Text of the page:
Vijuk counters, second, that if the court enforces the forum selection clause in the 1977 agreement, Vijuk will, for all practical purposes, be deprived of its day in court. Forum selection clauses "are prima facie valid," and courts will enforce them unless the party opposing enforcement shows that enforcement would be unreasonable or unjust under the circumstances. M/S Bremen v. Zapata Off-Shore Co., 407 U.S. 1, 10, 92 S. Ct. 1907, 1913, 32 L. Ed. 2d 513 (1972). A party seeking to avoid a forum selection clause on the ground that enforcement would be unreasonable must show that "trial in the contractual forum will be so gravely difficult and inconvenient that he will for all practical purposes be deprived of his day in court." Bremen, 407 U.S. at 18, 92 S. Ct. at 1916. See also Heller Financial, Inc. v. Midwhey Powder Co., Inc., 883 F.2d 1286, 1291 (7th Cir. 1989).
The court is not persuaded that enforcing the forum selection clause specifying Canada as the parties' forum of choice would effectively deprive Vijuk of its day in court. The court recognizes that Michael Vijuk is 81 years old and in failing health, and that his health would not allow him to travel to Canada. (Aff. of Michael Vijuk P7; Aff. of Joseph M. Vijuk P 7.) However, and at the risk of seeming blunt, there is no guarantee that Michael Vijuk would be able to attend trial in Chicago any more than in Canada. The parties would be wise somehow to preserve any testimony of Michael Vijuk regardless of where the trial of Vijuk's lawsuit takes place. Moreover, Michael Vijuk is not a party to this lawsuit. Even if Michael Vijuk cannot attend trial in Canada, Vijuk, as the plaintiff, will get its day in court.
The court also appreciates that Joseph and Robert Vijuk are needed in Illinois to run their family business. (Aff. of Michael Vijuk P 7; Aff. of Joseph M. Vijuk P 10.) However, the reality of litigation is that parties need not be with (that is, in the same location as) their attorneys at every step of the way, from the filing of the lawsuit through trial. The court is skeptical that neither one of the Vijuk brothers can be absent from Illinois for what likely will be a relatively short trial. Thus, the court is not convinced that Vijuk's maintaining the lawsuit in Canada would be an extreme hardship and have a devastating effect on the business.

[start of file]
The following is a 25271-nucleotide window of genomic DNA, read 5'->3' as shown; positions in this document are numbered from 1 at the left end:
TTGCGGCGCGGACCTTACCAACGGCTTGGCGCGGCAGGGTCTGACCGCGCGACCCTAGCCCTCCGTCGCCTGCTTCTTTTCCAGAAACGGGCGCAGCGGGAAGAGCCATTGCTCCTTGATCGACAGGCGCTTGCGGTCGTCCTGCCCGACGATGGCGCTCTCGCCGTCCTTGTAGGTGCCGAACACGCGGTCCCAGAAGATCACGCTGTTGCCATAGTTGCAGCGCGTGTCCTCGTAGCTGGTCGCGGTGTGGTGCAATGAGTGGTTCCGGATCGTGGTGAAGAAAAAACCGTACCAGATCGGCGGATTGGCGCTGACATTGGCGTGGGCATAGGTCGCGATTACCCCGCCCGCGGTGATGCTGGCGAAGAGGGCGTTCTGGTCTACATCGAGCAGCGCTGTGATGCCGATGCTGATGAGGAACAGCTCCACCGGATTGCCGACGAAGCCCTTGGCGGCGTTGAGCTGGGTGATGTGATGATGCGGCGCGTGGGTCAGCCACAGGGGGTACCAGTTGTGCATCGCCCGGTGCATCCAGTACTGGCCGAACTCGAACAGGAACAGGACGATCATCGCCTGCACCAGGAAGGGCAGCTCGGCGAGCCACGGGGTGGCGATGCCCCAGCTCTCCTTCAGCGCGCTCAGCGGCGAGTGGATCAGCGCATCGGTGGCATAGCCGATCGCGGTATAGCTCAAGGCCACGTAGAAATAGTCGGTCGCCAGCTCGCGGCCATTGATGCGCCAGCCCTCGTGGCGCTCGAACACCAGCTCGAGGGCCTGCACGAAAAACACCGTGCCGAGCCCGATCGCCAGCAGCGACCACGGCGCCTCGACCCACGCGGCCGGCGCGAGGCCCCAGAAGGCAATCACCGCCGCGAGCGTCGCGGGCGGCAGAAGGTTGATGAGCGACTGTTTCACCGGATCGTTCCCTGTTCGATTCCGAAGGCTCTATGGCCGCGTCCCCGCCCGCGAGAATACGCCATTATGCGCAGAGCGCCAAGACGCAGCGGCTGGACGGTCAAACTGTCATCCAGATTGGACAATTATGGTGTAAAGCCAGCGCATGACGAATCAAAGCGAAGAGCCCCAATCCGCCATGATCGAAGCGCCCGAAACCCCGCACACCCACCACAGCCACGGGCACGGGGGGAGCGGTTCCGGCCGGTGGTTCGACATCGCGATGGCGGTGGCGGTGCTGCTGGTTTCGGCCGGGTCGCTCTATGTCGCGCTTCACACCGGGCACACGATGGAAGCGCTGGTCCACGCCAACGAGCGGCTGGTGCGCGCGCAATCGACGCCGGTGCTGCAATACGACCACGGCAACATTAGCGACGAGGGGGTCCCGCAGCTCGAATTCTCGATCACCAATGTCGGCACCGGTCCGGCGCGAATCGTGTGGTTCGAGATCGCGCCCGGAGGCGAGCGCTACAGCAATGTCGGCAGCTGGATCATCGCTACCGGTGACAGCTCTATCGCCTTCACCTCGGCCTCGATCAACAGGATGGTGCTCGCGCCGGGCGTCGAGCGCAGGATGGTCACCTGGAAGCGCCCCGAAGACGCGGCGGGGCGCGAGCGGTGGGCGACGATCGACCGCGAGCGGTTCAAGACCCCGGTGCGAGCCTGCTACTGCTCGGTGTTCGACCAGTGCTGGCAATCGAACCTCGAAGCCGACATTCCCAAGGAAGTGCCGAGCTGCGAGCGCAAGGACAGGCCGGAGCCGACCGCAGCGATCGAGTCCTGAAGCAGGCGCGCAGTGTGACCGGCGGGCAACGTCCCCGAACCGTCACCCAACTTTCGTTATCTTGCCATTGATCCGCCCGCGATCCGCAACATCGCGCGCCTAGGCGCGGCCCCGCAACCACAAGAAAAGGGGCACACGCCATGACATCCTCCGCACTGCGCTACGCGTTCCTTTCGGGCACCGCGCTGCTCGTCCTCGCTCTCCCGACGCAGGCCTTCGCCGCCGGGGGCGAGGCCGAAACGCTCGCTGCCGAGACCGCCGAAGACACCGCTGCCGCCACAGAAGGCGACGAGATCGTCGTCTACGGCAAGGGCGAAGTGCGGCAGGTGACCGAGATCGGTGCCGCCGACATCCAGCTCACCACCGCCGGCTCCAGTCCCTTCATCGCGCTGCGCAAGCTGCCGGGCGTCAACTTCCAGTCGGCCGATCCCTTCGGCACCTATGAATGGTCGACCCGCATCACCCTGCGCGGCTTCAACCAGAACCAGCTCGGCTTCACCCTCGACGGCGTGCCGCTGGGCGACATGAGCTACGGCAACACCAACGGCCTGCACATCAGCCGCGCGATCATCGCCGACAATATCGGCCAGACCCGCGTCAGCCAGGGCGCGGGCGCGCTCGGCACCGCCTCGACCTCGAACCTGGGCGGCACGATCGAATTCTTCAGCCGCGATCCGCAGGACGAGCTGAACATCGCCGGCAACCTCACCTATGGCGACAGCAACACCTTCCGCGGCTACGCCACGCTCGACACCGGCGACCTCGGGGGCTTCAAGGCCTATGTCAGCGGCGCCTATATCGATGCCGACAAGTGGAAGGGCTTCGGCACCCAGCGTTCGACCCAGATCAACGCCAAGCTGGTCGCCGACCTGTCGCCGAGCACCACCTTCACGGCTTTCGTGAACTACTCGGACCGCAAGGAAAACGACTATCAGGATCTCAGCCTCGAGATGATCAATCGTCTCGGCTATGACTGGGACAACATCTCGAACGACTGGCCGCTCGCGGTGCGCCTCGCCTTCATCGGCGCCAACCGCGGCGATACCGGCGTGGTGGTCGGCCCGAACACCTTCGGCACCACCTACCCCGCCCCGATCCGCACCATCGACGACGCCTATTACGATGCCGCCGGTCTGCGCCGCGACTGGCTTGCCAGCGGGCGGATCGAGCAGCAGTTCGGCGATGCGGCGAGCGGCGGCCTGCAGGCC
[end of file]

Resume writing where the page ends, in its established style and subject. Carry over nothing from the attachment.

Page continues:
The court acknowledges that Vijuk does not maintain any offices in Canada, have any representatives in Canada, or have any witnesses with knowledge relevant to this case in Canada. (Aff. of Joseph M. Vijuk P 8.) Thus, Canada has no ties to this lawsuit other than that the lawsuit is based on a contract that names Canada as the parties' forum of choice in the forum selection clause. However, Vijuk does not contend that it did not bargain for Canada to be the forum in which it and G&K would bring disputes arising out of their contract. To the contrary, Vijuk states that Michael Vijuk insisted upon Canada as the forum designated in the forum selection provision so that any disputes under the contract would be brought in Michael Vijuk's home forum. (Resp. to Mo. to Dism., at 2.) Vijuk undoubtedly received some consideration for the burden upon G&K to litigate in Canada, rather than in Germany. See Paper Express, Ltd. v. Pfankuch Maschinen GmbH, 972 F.2d 753, 758 (7th Cir. 1992) (enforcing a forum selection clause where the party resisting the forum selection clause "was presumably compensated for this burden by way of the consideration it received under the contract"). So, although Canada is no longer Michael Vijuk's home forum, Vijuk should not be permitted to change, unilaterally, a material term to a contract for which it freely and fairly bargained. See Bremen, 407 U.S. at 13-14, 92 S. Ct. at 1914-1915 ("a freely negotiated private international agreement, unaffected by fraud, undue influence, or overweening bargaining power, ... should be given full effect").
Lastly, the court finds some merit to Vijuk's contention that it did not foresee that it would be called to litigate in a foreign and remote forum. Cf. Bremen, 407 U.S. at 15-16, 92 S. Ct. at 1916 ("where it can be said with reasonable assurance that at the time they entered the contract, the parties ... contemplated the claimed inconvenience, it is difficult to see why any such claim of inconvenience should be heard to render the forum clause unenforceable"). Nonetheless, the court notes that Vijuk chose to move its business to Illinois from Canada in 1982, and presumably could have tried to renegotiate its contract with G&K to provide for an Illinois forum and choice of law. Furthermore, even if Vijuk did not foresee the inconvenience that it will suffer by being forced to litigate in the contractual forum to which it agreed, in such circumstances, it is still
incumbent upon the party seeking to escape his contract to show that trial in the contractual forum will be so gravely difficult and inconvenient that he will for all practical purposes be deprived of his day in court. Absent that, there is no basis for concluding that it would be unfair, unjust, or unreasonable to hold that party to his bargain.
Bremen, 407 U.S. at 18, 92 S. Ct. at 1917. As explained in detail above, Vijuk has failed to make such a showing.
The court concludes that enforcing the forum selection clause in the 1977 agreement between Vijuk and G&K would not deprive Vijuk of its day in court, and therefore would be not be unreasonable and unjust. Accordingly, the court concludes that Vijuk's cause of action has been brought in an improper forum, and should be dismissed pursuant to FED. R. Civ. P. 12(b)(3).
For the foregoing reasons, defendant GUK-Falzmaschinen Griesser & Kunzmann GmbH & Co. KG's motion to dismiss plaintiff Vijuk Equipment, Inc.'s, second amended complaint is granted without prejudice.
Date: OCT 23 1995
JAMES H. ALESIA
United States District Judge